What constitutes a treasure in your life? A good way to deduce the answer to this question is to think about what you would take from your house if it caught on fire. With only seconds to get your family to safety, for what object or possession would you run back inside? I would grab my journals and Bible and ipad, which has quite a number of commentaries in it. These constitute my earthly treasures that have a heavenly significance.

Scripture mentions a number of treasures that people clung to as a result of self-dependence. Uzziah, who was also a good king of Judah, had lots of wealth. He was famous, had a well-trained army and made machines for war. His fame spread far and wide, for God helped him until he became powerful.

“But after Uzziah became powerful, his pride led to his downfall” (2 Chron. 26:16). He entered the temple and began to burn incense to the Lord, a job only a Levite was allowed to do. The priests tried to remove him, but he just raged at them in anger. God struck him with leprosy right there in the temple (26:19-20).

The Israelites were warned about their treasure of satisfaction. “Be careful that you do not forget the Lord…Otherwise, when you eat and are satisfied, when you build fine houses and settle down, and when your herds and flocks grow large and your silver and gold increase and all you have is multiplied, then your heart will become proud and you will forget the Lord your God” (Deut. 8:10-14). Things added up to complacency and satisfaction, which led to pride and forgetfulness.

Ezekiel was given a prophecy about the king of Tyre, who is also thought to be another name for the angel that became Satan, “By your great skill in trading you have increased your wealth, and because of your wealth your heart has grown proud” (Ezek. 28:5). Later on in the same passage, God indicts the king for pride again on account of his beauty (28:17). So here we see that wealth, skill and beauty were treasures to the king.

In a couple more prophecies against Egypt and Lebanon, the Lord rebuked them for their treasures of “proud strength” (Ezek. 30:6) and “height” (Ezek. 31:1). Treasures do not have to be tangible to overtake one’s heart with pride.

The path of pride is a slide of complacent speech and actions. Hezekiah shows us how easy it is to fall into small compromises, which included forgetfulness, lack of acknowledgement, self-importance and the love of treasures. This slide was incredibly significant to God, for He displayed great anger, even wrath, upon Hezekiah and all of Judah. Notice next how God’s wrath played out. Hezekiah’s story shows us what his pride cost him; there are terrible consequences for a prideful slide into arrogant behavior. Pride always comes before a fall.

The Cost of Pride

Because of pride, Uzziah ended up quarantined with leprosy for the rest of his days (2 Chron. 26:16). The Proverbs tell us that along with pride comes disgrace (Pr. 11:2), destruction (Pr. 16:18) and being brought low (Pr. 29:23). The cost to King Nebuchadnezzar was that he was deposed from his royal throne, stripped of his glory and driven away from his people to live like an animal for seven years (Dan. 5:20-21). The Lord Himself says that He will pay back the proud in full (Ps. 31:23), He will know them from afar (Ps. 138:6), He will mock them (Pr. 3:34), He will tear them down (Pr. 15:25), and He will punish them (Pr. 16:5). Those who sin with their mouths and lips will be caught in their pride (Ps. 59:12).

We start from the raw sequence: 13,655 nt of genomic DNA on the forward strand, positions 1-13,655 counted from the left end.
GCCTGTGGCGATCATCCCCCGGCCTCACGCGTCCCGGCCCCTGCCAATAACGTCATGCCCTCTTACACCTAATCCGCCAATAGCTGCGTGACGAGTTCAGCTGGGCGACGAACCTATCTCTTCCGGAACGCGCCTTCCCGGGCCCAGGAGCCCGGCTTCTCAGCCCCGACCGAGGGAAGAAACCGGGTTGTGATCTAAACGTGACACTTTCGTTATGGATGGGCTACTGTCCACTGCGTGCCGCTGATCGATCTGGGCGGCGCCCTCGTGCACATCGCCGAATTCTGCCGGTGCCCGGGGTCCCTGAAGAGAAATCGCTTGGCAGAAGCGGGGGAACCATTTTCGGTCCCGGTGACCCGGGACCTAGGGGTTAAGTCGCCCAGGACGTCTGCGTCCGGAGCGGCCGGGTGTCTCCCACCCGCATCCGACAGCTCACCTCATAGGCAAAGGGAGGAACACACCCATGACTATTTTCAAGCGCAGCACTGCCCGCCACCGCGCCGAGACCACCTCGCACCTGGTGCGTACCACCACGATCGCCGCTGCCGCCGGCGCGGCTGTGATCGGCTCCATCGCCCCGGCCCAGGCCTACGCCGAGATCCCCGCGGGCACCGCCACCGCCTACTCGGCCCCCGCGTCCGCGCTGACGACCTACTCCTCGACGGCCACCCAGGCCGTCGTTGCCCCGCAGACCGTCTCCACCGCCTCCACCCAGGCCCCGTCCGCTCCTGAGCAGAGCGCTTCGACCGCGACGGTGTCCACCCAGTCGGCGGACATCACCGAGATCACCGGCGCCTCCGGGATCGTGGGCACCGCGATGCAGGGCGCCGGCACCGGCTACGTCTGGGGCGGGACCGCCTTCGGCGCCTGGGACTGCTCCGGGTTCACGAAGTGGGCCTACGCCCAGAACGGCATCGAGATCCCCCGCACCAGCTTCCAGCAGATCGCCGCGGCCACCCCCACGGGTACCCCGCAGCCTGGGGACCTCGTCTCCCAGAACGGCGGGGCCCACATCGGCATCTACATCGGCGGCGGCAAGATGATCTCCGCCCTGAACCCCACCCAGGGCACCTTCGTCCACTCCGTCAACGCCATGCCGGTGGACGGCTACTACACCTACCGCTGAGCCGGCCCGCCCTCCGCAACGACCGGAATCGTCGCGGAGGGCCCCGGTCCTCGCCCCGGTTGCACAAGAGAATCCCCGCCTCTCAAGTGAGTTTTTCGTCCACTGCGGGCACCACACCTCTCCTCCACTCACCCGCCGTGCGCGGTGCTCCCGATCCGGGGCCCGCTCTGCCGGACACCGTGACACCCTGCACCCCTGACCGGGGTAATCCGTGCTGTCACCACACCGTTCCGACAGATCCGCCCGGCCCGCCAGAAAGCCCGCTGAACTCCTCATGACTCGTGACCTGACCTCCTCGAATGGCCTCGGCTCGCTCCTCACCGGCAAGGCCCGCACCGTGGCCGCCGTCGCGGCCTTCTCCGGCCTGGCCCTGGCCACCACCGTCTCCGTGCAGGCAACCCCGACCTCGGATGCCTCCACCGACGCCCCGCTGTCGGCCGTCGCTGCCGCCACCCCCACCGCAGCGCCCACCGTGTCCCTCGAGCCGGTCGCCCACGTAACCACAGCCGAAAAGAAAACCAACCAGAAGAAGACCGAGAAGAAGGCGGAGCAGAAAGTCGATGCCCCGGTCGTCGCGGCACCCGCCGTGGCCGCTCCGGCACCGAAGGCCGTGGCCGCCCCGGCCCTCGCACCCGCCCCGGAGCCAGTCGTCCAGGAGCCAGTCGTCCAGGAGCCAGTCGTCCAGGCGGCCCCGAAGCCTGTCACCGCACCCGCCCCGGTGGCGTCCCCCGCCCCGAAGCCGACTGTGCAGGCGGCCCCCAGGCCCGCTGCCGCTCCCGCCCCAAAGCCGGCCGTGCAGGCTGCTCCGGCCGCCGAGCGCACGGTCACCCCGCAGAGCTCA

You might think that with all of the good history between God and Hezekiah, this godly king might have been given a righteous pass instead of judgment. But God hates pride and arrogance (Pr. 8:13). Haughty eyes are first in God’s list of seven detestable sins (Pr. 6:17). There was no way God was going to overlook pride in Hezekiah’s life; this king – and God’s chosen people – were too precious to God.

Isaiah spoke God’s words of judgment to Hezekiah. “Hear the word of the Lord Almighty: The time will surely come when everything in your palace, and all that your fathers have stored up until this day, will be carried off to Babylon. Nothing will be left, says the Lord. And some of your descendants, your own flesh and blood who will be born to you, will be taken away, and they will become eunuchs in the palace of the king of Babylon (Isa. 39:5-7).

Hezekiah had showed his visitors “everything in his palace” and Isaiah answered that foolish act with the fact that “everything in your palace” will be taken. Hezekiah had mentioned “Babylon” in a positive light; Isaiah inverted that upbeat look at the distant land with the prediction that “Babylon” would be the hunter and Judah its prey. God reversed what instigated Hezekiah’s pride to be the microcosm of the nation’s downfall.

Isaiah’ response could not have been more bleak: defeat, captivity, and exile. Imagine if you were Hezekiah standing there receiving such an awful word. All he did was show some visitors his palace and treasures. He was being gracious, after all. Wasn’t he?

If Hezekiah truly thought that way, he would have been very human. How many times have you been caught in a little “white” lie and attempted to divert attention to a taller tale someone else has told? Or when you pass on a juicy prayer request and someone confronts you, do you try to explain it away? Or have you ever neglected to complete a certain task and when confronted, blame others for distracting you?

It is fleshly, human nature that blames others, deflects wrong-doing, diverts focused attention from personal sins, minimizes misbehavior, and holds others accountable for private misdemeanors. But underneath all of this deflection and cover-up is pride. We do not like to look bad. We want to maintain our pristine reputation and we will do it at the expense of others.

However, God is intimately acquainted with the inside of our reputations. He is perfectly aware of the motives that lie beneath our veneer of pretense. And the facade of supposed perfection is only whitewash on a flimsy wall, a wall that will collapse at God’s hands (Ezek. 13:10-14).